By Anna

Don’t try to understand this film because it’s not to be understood from a realistic point of view.

Just take it as a necessary 1929 gross-out precautionary tale that will make you “cooler” in the intellectual circles you run in because you know Salvador Dalí and Luis Buñuel created this in order to put on screen the stuff dreams are made of (well what their dreams are made of).

“Dream logic was always likely to interrupt the realism of his (Buñuel) films. That freedom gave them a quality so distinctive that, like those of Hitchcock and Fellini, they could be identified almost immediately,” says Ebert. This signature of being able to identify a film’s director by the first scene is a quality found in only the greatest of filmmakers.

But all I can really say is I hate watching the man slice the woman’s eye out with a razor (though it’s actually a cow eye) and I hate the near rape scene—in fact I find the entire film quite appalling and not great at all, except for its significance in pushing what is done in front of a camera.

“It is disturbing, frustrating, maddening. It seems without purpose (and yet how much purpose, really, is three in seeing most of the movies we attend?),” says Ebert. His point reinforces the significance of the film, especially for surrealist filmmakers.

I still encourage you to see it if you’ve got a spare 20 minutes and want to be in on the film students’ world of trying to understand why we watch films at all. With that I will end this column on a different note:

Avoiding any soundtracks with songs that were inspired or commissioned for a specific movie (i.e. Twilight, Spiderman, etc…); here is an entirely self-indulgent list of songs whose lyrics are based on and inspired by characters or films. And in fashion with my Ebert pick this week the first goes to Dali:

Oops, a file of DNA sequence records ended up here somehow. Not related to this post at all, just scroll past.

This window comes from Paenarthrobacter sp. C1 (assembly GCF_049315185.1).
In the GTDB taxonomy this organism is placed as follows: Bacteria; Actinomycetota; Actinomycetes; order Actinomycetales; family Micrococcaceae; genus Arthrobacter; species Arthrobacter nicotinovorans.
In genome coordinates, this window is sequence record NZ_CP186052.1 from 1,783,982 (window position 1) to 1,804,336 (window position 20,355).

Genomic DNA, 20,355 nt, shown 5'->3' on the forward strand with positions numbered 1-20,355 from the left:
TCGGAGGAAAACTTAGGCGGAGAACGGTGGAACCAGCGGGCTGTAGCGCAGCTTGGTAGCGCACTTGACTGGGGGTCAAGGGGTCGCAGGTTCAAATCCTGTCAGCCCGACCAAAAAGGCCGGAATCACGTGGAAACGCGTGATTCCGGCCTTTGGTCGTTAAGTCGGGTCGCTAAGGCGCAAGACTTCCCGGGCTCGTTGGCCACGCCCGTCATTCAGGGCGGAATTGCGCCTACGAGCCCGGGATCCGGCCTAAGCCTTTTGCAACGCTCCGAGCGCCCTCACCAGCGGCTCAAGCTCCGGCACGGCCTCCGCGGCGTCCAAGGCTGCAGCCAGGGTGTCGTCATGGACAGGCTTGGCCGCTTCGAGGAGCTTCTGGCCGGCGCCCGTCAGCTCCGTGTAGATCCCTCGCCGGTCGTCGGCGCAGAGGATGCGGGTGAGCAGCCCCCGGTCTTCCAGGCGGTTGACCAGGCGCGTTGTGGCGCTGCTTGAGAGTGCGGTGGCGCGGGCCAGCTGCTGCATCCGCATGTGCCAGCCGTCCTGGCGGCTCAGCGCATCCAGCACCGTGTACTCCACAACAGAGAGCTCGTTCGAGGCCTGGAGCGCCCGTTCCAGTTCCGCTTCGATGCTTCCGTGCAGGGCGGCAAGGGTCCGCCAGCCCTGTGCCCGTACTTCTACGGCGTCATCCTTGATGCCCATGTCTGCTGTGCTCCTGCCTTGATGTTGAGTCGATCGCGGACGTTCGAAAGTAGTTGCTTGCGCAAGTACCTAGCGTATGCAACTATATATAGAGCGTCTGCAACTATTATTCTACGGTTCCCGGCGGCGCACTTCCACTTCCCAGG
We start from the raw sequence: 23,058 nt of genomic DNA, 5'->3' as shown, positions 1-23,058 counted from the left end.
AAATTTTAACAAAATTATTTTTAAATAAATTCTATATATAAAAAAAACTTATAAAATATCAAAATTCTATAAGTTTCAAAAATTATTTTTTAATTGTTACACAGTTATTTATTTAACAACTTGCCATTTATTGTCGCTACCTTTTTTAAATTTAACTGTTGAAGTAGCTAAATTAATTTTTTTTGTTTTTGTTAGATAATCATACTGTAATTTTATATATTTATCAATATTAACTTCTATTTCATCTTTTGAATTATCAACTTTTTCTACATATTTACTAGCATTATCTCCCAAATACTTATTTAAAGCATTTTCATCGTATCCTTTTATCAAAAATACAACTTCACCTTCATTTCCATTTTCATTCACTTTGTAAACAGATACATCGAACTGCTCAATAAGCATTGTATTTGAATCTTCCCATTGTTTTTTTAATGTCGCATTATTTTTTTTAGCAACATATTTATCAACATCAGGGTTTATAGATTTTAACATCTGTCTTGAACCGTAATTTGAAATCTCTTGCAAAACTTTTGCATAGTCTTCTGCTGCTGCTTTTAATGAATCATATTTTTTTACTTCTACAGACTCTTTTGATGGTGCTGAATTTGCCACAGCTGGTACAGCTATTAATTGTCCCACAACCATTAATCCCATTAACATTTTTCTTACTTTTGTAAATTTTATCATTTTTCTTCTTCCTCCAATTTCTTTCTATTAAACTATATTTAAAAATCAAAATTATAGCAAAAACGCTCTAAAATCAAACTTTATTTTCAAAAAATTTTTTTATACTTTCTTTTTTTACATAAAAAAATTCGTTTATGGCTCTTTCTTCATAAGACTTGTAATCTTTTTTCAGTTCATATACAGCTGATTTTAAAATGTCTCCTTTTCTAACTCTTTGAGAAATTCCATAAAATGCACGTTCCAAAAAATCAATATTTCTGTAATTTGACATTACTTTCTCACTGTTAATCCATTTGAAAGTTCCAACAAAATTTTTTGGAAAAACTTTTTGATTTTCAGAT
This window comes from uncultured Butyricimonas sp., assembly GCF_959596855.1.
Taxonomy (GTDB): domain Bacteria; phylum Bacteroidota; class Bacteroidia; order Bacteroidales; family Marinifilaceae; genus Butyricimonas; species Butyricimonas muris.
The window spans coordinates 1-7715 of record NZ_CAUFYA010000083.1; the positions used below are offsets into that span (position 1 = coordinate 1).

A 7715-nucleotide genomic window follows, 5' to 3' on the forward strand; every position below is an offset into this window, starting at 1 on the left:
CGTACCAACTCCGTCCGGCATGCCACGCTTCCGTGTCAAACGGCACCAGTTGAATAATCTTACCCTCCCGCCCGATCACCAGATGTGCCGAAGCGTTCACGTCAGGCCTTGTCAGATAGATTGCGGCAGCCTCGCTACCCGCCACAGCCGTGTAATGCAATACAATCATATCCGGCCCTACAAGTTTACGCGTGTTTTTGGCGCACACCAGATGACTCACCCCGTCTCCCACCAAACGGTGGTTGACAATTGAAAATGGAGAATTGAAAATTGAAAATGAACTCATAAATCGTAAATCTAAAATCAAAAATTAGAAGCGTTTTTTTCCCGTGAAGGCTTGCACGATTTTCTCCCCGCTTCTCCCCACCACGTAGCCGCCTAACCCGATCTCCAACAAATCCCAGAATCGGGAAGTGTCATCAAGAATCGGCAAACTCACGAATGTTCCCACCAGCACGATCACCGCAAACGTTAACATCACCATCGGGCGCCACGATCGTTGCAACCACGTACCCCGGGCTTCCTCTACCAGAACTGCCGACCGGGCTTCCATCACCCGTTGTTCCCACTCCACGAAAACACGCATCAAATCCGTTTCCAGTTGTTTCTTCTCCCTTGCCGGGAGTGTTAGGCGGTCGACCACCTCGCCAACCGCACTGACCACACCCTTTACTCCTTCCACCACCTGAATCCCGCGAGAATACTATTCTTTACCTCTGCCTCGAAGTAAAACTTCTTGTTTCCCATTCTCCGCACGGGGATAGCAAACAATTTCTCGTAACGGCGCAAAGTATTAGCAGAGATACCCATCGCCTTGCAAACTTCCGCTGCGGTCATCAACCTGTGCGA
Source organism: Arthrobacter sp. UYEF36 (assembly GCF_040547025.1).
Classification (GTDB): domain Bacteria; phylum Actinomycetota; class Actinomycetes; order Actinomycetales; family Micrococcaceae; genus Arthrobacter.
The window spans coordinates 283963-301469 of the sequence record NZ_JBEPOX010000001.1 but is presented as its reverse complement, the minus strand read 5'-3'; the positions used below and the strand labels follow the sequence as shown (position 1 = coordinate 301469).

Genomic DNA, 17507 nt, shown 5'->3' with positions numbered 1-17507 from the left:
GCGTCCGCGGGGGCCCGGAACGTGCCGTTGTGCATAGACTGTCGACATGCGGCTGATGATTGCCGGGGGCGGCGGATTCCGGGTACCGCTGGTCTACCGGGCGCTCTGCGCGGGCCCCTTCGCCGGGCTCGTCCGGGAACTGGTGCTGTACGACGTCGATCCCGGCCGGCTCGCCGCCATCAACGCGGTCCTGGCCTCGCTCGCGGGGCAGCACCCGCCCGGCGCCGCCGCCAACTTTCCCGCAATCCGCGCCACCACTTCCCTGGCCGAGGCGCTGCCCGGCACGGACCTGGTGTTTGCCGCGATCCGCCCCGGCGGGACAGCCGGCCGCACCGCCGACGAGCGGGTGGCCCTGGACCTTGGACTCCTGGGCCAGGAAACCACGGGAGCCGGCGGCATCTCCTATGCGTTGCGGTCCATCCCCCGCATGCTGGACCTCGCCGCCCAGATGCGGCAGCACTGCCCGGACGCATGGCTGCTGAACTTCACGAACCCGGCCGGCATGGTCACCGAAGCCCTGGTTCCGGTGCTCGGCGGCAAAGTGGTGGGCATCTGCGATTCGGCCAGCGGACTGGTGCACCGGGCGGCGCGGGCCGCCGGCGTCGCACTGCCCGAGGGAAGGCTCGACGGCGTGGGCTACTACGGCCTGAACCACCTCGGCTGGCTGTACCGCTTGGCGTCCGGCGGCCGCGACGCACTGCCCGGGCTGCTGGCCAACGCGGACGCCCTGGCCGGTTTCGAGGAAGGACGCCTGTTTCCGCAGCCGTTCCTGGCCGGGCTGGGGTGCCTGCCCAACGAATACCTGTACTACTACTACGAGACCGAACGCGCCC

1. “Debaser”—Pixies

A debaser reduces the value of things or people, and just as the male character of Un Chien Andalou attempts to rape and pillage, the Pixies “want to grow up and be a debaser.” The song is based entirely on the film—check it out.

2. “Carlotta”—Harvey Danger

“Carlotta Valdez I will make you her … I’ll follow anywhere that is until you climb too high, cause I get VERTIGO!”  This song is also entirely about Hitchock’s Vertigo. And it’s great, but better if you’ve seen the film—which shame on you if you haven’t.

3. “Buddy Holly”—Weezer

Classic Weezer song that also mentions Mary Tyler Moore.

4. “Jude Law and a Semester Abroad”—Brand  New

Though not really about Jude Law, it’s about his sexiness and about the fear a guy should have if his girlfriend studies abroad in Great Britain.

5. “Breakfast at Tiffany’s”—Deep Blue Sea

Oh how a film can make you fall in love—and though the book is a far cry from that sentiment, this song is about how Breakfast at Tiffany’s can be the common bond for love.

6. “Clint Eastwood”—Gorillas

Also a song not really about the man, though I think you could read it that way. “I’m happy, I’m feeling glad, I’ve got sunshine in a bag,” all set to creepy circus type sounds/music, which could represent Eastwood’s persona of happy cowboy hero turned solemn cowboy hero with a conscience around 1992.

7. “Clark Gable”—The Postal Service

To take after this great actor’s suave and debonair personality is to be brilliant, and the perspective of The Postal Service is just that.

8. “Ramble On”—Led Zepplin

I’m not saying they implement Lord of the Rings well into this song, but somehow they do it, and minus the goofy lyrics it’s a great Led song. “T’was in the darkest depths of Mordor, I met a girl so fair. But Gollum, and the evil one crept up and slipped away with her, her, her.”